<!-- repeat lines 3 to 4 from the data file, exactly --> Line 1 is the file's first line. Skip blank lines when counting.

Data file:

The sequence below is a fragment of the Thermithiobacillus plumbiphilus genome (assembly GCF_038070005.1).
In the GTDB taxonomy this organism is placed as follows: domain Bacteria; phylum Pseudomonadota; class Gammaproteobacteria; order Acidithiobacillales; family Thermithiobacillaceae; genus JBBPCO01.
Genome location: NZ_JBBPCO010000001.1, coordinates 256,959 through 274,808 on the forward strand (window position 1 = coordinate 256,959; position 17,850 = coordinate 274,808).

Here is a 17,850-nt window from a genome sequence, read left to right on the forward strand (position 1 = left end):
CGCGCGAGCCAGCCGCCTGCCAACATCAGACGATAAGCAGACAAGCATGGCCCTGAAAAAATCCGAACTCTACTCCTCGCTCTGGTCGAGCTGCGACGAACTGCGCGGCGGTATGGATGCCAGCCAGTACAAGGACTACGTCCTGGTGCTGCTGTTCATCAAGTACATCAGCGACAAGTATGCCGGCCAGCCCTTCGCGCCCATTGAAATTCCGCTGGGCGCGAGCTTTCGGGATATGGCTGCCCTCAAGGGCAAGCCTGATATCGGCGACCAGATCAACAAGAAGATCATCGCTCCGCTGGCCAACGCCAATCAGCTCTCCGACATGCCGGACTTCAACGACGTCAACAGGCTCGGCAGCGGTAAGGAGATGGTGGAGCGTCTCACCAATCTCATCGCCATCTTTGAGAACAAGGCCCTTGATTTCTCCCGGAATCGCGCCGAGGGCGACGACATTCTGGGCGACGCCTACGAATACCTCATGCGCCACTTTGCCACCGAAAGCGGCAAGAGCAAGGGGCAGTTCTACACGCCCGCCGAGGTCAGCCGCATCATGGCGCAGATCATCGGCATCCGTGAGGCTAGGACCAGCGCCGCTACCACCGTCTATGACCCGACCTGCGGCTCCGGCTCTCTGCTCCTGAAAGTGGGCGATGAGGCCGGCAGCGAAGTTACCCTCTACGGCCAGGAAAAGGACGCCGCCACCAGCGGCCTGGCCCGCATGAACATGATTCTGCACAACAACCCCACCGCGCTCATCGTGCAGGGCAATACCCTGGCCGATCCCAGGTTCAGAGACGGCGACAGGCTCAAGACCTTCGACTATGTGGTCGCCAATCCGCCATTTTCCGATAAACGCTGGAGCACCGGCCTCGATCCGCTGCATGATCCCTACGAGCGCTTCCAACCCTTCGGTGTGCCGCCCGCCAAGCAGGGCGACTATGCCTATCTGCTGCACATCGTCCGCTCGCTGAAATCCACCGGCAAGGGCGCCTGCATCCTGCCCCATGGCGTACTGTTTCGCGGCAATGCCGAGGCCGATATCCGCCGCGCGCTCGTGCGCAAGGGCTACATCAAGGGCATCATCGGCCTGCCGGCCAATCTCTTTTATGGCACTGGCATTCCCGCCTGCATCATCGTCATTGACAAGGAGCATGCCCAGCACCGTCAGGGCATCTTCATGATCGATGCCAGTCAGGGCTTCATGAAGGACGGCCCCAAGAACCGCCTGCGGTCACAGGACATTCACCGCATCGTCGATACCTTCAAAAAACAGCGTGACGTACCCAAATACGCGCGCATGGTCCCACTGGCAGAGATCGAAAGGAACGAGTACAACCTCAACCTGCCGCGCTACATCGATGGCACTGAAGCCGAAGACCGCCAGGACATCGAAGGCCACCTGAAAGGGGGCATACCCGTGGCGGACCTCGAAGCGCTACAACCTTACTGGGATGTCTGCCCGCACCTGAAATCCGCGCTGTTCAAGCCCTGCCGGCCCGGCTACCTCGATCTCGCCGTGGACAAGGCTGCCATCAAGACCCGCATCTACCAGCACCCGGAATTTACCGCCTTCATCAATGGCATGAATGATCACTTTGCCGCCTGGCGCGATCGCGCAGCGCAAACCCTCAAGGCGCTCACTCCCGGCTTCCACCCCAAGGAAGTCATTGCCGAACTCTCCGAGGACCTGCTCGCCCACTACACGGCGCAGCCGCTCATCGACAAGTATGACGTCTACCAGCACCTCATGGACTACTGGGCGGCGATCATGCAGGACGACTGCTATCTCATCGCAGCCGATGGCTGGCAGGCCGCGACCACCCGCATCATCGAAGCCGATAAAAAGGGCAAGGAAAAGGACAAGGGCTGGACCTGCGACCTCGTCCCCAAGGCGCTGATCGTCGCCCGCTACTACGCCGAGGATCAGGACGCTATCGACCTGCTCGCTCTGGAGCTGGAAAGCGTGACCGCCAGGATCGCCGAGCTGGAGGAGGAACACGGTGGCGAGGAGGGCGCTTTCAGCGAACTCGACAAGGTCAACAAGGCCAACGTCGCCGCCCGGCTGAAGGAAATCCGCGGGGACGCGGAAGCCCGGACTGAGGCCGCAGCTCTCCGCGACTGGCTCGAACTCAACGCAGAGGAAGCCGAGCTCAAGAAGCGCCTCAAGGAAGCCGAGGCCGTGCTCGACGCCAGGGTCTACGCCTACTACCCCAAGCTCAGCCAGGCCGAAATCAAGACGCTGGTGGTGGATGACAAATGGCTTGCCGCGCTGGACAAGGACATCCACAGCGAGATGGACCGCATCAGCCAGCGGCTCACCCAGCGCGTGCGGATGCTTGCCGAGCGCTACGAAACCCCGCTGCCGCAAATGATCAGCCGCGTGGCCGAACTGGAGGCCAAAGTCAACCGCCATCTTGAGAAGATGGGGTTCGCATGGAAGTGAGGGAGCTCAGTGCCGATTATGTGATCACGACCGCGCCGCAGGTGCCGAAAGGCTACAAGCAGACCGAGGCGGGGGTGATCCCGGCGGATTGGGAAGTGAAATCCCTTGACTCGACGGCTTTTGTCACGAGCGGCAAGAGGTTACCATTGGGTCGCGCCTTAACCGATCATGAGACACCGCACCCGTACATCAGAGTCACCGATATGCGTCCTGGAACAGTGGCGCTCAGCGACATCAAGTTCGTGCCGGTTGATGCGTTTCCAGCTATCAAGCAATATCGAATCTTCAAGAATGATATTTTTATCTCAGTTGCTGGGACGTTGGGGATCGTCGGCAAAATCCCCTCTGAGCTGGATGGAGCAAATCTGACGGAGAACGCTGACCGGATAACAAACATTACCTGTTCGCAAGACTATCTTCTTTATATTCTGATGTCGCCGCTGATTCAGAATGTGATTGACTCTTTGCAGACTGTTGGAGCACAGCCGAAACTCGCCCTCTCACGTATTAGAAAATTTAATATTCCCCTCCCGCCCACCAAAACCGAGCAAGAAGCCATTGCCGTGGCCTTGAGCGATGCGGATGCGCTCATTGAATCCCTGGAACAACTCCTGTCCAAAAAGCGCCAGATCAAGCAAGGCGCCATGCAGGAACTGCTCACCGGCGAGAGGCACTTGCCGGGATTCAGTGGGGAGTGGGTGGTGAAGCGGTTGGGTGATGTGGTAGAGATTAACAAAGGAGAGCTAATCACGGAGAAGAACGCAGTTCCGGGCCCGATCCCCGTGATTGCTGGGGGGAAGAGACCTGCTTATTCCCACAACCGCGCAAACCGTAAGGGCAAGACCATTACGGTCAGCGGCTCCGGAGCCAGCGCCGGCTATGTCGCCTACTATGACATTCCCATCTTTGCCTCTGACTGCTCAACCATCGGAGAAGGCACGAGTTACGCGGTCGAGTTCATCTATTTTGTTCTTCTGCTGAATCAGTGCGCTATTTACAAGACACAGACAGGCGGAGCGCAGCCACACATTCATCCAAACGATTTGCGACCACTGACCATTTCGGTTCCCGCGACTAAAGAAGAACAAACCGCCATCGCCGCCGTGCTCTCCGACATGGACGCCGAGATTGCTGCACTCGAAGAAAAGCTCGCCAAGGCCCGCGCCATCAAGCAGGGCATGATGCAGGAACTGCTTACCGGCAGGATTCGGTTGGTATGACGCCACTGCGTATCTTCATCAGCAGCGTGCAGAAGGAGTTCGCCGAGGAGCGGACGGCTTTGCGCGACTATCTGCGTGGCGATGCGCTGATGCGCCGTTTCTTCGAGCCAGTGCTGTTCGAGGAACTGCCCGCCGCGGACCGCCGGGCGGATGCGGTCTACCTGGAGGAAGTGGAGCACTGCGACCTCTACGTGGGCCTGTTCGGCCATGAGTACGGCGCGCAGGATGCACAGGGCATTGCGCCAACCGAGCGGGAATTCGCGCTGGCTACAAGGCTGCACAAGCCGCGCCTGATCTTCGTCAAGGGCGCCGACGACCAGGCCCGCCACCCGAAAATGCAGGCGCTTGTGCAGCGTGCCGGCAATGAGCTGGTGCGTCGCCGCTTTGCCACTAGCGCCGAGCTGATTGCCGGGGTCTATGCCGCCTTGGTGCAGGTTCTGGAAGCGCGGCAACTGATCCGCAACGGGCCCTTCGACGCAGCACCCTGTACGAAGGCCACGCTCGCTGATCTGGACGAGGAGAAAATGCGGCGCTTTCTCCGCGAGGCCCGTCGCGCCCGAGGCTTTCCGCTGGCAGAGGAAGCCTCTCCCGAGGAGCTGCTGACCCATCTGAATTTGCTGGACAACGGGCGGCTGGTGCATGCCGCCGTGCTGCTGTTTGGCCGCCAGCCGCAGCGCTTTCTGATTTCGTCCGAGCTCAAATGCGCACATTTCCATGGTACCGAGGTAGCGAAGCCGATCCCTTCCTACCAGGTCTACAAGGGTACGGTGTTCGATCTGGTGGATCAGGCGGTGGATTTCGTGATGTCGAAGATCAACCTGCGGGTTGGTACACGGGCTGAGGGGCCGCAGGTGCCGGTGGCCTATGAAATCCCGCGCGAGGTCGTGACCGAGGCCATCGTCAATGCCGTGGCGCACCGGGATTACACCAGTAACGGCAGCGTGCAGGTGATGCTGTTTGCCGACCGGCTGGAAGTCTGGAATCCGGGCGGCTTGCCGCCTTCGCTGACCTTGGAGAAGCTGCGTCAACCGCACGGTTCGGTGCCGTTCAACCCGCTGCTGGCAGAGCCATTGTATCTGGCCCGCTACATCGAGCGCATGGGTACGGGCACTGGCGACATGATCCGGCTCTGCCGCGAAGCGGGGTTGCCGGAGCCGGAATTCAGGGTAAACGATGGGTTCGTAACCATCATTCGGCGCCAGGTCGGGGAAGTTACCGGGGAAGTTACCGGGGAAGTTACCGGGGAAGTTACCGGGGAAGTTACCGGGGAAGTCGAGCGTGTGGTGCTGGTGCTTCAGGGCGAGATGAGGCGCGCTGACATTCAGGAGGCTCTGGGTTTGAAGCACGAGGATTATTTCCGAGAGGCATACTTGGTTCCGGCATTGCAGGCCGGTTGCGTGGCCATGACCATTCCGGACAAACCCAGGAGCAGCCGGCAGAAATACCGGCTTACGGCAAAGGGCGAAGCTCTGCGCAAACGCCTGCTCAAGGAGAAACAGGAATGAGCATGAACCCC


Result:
Genome location: NZ_JBBPCO010000001.1, coordinates 256,959 through 274,808 on the forward strand (window position 1 = coordinate 256,959; position 17,850 = coordinate 274,808).

Here is a 17,850-nt window from a genome sequence, read left to right on the forward strand (position 1 = left end):